- Doctors were more likely to recommend total knee replacement surgery to male patients than to female patients. This suggests that gender bias may contribute to the sex-based disparity in the rates and use of total knee replacement.
Bias in drug treatment for rheumatoid arthritis
- Many studies have shown there to be racial and ethnic differences in the use of biologic disease-modifying antirheumatic drugs (DMARDs).
- It has also been found that patients of color receive lower-quality doctor-patient communication and inadequate patient education about the benefits and risks associated with the best available treatments.
The role of culture in managing chronic illness
Culture refers to a system of shared beliefs, values, customs, behaviors and artifacts that the members of society use to cope with their world and with one another. These systems are transmitted from generation to generation of families and greater communities through learning. Culture is the "lens" through which we view the world. It is central to what we see, how we make sense of what we see and how we express ourselves.
Understanding the role of culture
There are a number of ways that culture can influence our views on health and our approach to healthcare.
- defines for each of us what is "normal," why a particular problem exists and how to treat or address it
- influences our understanding or interpretation of medical symptoms and, as a consequence, the manner in which health problems are treated
- determines how we behave
- determines which family members make medical decisions
- can influence how we dress, what we eat, what we value and how we interact with others
How culture can affect our views on disease
The manner in which culture can shape our views on health can be explained through these three different perspectives on disease:
- The Personalistic Perspective
- Suggests that supernatural spirits or people cause disease. (Disease is "personified.")
- The Naturalistic Perspective
- Views health as a state of harmony between human beings and their environment. When this balance is upset, illness will result.. Traditional Chinese medicine is based upon this perspective.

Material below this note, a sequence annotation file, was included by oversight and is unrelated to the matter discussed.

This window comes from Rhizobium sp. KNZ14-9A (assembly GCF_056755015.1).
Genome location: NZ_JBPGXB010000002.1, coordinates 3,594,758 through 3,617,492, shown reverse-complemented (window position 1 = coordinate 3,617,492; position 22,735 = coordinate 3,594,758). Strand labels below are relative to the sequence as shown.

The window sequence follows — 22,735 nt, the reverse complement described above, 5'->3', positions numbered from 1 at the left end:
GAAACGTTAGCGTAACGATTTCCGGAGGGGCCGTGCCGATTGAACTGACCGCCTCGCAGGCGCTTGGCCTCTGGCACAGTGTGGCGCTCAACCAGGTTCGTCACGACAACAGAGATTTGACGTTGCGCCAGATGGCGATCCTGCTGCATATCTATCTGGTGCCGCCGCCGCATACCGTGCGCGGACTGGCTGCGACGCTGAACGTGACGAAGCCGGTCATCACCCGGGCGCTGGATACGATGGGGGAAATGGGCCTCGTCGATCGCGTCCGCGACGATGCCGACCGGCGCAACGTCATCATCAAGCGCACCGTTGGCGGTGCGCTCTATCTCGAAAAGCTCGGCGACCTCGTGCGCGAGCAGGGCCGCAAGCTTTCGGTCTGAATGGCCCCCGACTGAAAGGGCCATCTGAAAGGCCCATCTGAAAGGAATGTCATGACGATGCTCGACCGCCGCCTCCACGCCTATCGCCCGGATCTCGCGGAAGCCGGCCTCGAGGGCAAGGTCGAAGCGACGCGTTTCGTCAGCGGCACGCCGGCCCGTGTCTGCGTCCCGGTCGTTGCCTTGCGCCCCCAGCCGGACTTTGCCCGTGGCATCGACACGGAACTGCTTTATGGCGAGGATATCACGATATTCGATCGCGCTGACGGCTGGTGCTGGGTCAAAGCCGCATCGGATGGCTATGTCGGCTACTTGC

- The Western Scientific Perspective
- This is a cause-and-effect perspective on disease that seeks analytical and physiological explanations and cures for disease, like identifying a virus or bug. Western medicine is based upon this perspective.
The Impact of culture
Failure to take cultural considerations into account and to address potential cultural issues with your care providers can lead to negative effects, such as:
- feeling isolated
- anxiety and worry
- poor doctor-patient communication
- treatment nonadherence (choosing to stop one’s prescribed medical treatment)
- high nervous energy (which can be a way for people to self-sooth, even if they don’t have true anxiety)
- feelings of helpless
- poor patient health outcomes
How can I address the impact of culture and implicit bias in my healthcare?
The first step is to become educated about the healthcare risk factors that implicit bias can create. The second is to talk with your doctors and other members of the healthcare team about any implicit biases that you have experienced during your care.
There are several factors that may increase the likelihood that implicit bias and culture will impact your healthcare. These include the following situations:
- The patient or healthcare provider exhibits a strong emotional state, such as anger, anxiety, fear or disgust.
- There is ambiguity in the healthcare encounter.
- There may be no concrete guidelines for decision making or a lack of patient-provider collaboration.
- The provider or patient is distracted or pressured.
- This may be caused by long working hours, a fast-paced work environment, having to deal with crises, or by feeling tired/fatigued.
- There is a lack of feedback.
- Neither the provider nor patient is actively discussing with others the decisions they have made.
Recommendations to help reduce the impact of culture and implicit bias in healthcare
Recommendations for patients
- When appropriate, share your social history with your doctor, so that they can better support and understand the challenges you may face.
- Not sharing social history or challenges can led to an inappropriate care plan.
- Seek out information on implicit bias.
- Develop a good understanding of the potential for unconscious bias, and be alert.
- Do not support jokes that disrespect any group of people.
- Be conscious of your decision-making process, and check for bias.
- Don’t make assumptions based on "eyeballing"(looking at a person’s physical features and guessing their social history or how they may identify).
- Be aware of the reasoning behind your decisions.
- Use shared decision-making strategies.
- Shared decision-making tools allow for enhanced communication, education and patient input related to the care plan.
- Acknowledge differences and diversity.